ballpark…humalog was $90 a vial 3 yrs ago and now it’s $250. Why?
Not sure about Brenda’s explanation because under Part D Lilly get’s it’s money.
I’ve been t
I don’t know about you guys but I think that when I was diagnosed at 13, I should have been told that I mine as well forget about any kind of savings account. I am so sick of insulin prices going up. It is not like people are becoming less and less diabetic. This is total thievery. Diabetes is a death sentence unless you are in the military, marry into the military, or win the lottery. I cannot believe that we allow the pharmaceutical companies to run this country. These are people’s LIVES here. How can people be so unethical. I want these companies outed.
So much for NOT having DEATH PANELS…they are doing it by regulating and interfering with doctor’s orders. Why doesn’t medicare(our government) just have food rationing for diabetics allowing for only minimum calories and you have to get your food through special GMO monsanto warehouses….that way they can chop off our legs, lead us around by our white canes and just rob us of everything…oh wait, they are….
In my opinion, I am glad companies can make huge profits selling insulin. I see it as a great incentive for them to continue selling it. Also, the higher the profit margin, the greater the window of opportunity for someone to come in and compete. Although this is unlikely since developing a new drug costs A LOT of money most of it thanks to the FDA (who is there keep companies from making drugs than can kill us because as we all know, the best way to make money is to kill your customers right?).
To all those who complain and insist that insulin should be cheaper I say, stop your whining, go for it and create it!
One reason for an uptick in the price of an entire class of drugs is, quite literally, how much of a discount Medicare insists upon (e.g., paying $10 for a $100 drug), which trickles down into how much of a discountprivate insurance requires. The government-required discount for drugs in most socialized-medicine nations adds to this burden on the manufacturer (as well as do the increasing costs of advertising and lawsuits). These costs must be recouped somehow. The only viable method is by raising the retail price, which raises some of the wholesale pricing. The large increases are because most of the world refuses to allow pharmacos to recoup their investments in research and development (it all falls down to free-market medicine in the US).
I am turning 65 in August, and I am facing the donut hole too. I use 3 vials of insulin a month. If I can reduce that to 2 vials, I might be able to avoid the donut hole, but I don’t know if I can reduce my carbs that much. If you are using an expensive engineered insulin, you really don’t need to — R and 70/30 are quite capable of controlling your BS levels. As for test strips, if you vary the times that you use them, 3 strips a day should be enough. If you need more, there are lots of people on eBay selling their strips to make money, and you can get them cheap there.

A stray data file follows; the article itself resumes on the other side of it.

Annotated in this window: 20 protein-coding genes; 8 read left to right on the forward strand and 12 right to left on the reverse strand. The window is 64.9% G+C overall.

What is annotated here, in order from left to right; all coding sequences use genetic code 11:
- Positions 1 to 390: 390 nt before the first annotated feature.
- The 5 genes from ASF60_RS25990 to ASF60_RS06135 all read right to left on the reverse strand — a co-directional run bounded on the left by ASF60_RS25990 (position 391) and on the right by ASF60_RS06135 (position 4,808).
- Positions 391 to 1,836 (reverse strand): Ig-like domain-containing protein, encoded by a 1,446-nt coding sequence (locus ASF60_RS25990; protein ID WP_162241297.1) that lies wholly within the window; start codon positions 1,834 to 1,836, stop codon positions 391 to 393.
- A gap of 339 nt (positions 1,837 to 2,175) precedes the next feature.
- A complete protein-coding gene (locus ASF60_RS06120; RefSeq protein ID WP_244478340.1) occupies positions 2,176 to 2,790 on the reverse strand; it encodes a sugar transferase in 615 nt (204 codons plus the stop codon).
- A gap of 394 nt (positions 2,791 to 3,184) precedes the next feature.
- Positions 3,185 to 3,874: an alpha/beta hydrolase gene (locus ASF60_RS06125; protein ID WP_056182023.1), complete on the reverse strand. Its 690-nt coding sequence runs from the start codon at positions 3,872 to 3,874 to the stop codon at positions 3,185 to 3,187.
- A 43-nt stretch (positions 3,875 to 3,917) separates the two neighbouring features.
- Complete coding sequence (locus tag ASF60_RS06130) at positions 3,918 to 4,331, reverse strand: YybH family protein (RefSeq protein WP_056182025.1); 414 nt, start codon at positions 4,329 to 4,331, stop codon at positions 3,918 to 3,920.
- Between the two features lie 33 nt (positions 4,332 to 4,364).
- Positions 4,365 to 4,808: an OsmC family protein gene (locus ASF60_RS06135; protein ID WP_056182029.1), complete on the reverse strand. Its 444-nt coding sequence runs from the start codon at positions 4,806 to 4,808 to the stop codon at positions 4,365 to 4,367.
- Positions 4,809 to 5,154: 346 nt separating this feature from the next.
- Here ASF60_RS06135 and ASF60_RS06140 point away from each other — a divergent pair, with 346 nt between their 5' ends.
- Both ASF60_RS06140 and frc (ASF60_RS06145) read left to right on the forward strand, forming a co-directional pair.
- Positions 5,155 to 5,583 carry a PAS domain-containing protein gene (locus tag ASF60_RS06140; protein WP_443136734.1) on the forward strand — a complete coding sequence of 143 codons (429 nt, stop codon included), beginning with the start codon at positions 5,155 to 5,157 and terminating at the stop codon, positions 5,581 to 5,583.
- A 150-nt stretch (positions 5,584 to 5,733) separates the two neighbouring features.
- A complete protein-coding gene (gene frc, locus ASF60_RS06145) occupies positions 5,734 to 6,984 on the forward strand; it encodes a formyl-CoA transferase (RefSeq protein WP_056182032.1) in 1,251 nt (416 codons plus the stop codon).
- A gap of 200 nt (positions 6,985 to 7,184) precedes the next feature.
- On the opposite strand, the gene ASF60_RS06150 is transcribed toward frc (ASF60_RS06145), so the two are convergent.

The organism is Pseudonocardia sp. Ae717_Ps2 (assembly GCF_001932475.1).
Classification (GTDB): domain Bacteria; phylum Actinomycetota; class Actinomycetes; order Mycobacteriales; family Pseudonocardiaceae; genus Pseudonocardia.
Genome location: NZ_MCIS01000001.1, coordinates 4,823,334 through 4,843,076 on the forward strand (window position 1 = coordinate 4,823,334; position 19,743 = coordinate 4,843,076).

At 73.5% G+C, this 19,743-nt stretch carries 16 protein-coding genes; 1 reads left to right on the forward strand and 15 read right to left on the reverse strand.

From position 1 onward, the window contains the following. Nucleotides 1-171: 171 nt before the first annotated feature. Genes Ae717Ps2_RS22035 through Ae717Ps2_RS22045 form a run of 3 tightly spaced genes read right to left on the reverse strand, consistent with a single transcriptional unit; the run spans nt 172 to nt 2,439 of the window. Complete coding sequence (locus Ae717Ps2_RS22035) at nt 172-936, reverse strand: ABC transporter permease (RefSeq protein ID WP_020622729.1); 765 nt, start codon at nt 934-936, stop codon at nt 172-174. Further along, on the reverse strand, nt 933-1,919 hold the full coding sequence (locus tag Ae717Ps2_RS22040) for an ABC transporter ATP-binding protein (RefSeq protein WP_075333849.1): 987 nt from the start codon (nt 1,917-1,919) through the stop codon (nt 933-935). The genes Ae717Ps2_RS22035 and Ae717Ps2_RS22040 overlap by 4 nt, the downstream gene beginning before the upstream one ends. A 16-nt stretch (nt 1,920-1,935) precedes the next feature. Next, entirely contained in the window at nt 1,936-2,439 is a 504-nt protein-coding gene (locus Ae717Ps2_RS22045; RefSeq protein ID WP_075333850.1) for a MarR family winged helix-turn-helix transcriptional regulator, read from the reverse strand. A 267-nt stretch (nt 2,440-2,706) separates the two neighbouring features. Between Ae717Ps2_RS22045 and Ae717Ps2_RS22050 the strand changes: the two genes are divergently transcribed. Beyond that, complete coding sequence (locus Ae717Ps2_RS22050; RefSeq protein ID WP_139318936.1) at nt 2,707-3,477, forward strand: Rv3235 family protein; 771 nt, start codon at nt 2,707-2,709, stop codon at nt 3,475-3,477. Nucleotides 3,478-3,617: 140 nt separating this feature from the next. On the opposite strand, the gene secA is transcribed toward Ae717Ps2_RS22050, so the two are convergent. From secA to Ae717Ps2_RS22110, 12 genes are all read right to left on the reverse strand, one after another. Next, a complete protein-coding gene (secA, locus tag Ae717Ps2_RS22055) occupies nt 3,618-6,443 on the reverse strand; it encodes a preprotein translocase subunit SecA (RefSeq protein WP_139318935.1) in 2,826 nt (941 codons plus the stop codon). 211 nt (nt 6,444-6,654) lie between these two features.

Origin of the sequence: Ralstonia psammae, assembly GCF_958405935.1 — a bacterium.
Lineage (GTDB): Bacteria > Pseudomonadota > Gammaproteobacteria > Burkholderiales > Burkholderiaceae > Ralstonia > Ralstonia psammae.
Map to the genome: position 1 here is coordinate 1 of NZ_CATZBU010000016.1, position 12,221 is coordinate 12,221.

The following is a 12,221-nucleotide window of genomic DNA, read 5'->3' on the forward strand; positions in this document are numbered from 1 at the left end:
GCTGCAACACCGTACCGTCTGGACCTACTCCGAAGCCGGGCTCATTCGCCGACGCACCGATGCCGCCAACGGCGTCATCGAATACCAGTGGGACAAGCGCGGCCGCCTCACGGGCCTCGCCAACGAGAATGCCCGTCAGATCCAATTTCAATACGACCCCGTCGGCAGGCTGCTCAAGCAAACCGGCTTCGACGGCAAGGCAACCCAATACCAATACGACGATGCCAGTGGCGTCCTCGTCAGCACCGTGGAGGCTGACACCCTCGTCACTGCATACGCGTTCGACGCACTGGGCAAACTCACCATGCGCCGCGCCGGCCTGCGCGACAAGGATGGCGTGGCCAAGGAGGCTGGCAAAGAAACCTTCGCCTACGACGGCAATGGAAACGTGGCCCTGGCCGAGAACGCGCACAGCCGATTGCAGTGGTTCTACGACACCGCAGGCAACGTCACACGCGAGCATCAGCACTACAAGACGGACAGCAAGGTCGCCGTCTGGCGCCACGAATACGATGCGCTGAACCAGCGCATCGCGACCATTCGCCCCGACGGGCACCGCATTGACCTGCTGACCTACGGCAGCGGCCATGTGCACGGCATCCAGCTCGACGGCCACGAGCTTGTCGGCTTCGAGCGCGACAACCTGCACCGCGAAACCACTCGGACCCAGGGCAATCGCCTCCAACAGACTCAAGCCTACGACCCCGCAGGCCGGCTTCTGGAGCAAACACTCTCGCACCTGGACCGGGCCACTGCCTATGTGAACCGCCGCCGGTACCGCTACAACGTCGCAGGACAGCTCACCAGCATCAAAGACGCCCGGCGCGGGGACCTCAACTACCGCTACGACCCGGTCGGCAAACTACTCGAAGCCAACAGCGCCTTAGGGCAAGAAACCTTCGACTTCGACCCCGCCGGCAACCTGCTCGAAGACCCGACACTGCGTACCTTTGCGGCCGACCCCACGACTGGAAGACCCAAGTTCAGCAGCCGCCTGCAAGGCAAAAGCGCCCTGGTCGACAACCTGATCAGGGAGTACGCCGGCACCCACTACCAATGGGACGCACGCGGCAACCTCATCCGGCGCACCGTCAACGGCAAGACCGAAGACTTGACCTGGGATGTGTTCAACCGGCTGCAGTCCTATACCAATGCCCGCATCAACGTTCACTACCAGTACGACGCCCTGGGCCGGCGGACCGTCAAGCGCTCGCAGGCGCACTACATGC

Even worse, there is no generic on the horizon to keep Medicare prescription plans from forcing those of us who use insulin into the donut hole. We have to beg our doctors for samples or else go to Mexico. So ironically for Medicare costs, what they won’t pay for up front is probably going to wind up costing a lot more when diabetics undermedicate and then develop complications. (While we’re at it, how about the restrictions on test strips under Medicare part B, which require filling out logs of blood glucose results if you test more than three times a day?)
I’ve been using insulin for only four years, and Walmart’s price hasn’t gone up, so I assumed that the prices were stable. I’d love to see a government investigation. Better than that, I’d like the drug industry to be regulated. In my opinion, the FDA should have control of drug prices. Furthermore, companies that wish to discontinue a drug should have to get the FDA’s approval.
Patents expiring would theoretically allow competition and make prices go down. Why hasn’t that happened like it does with other generic medications?
Probably regulatory strangulation. Big Pharma makes sure that complex and strict regulations limit new entries into the market.
It would be interesting to see what the cost is in India, where many US patents are invalid.
This article does not answer why the price has skyrocketed. It just confirms what us type 1’s already know.
I thought it had to do with patents expiring?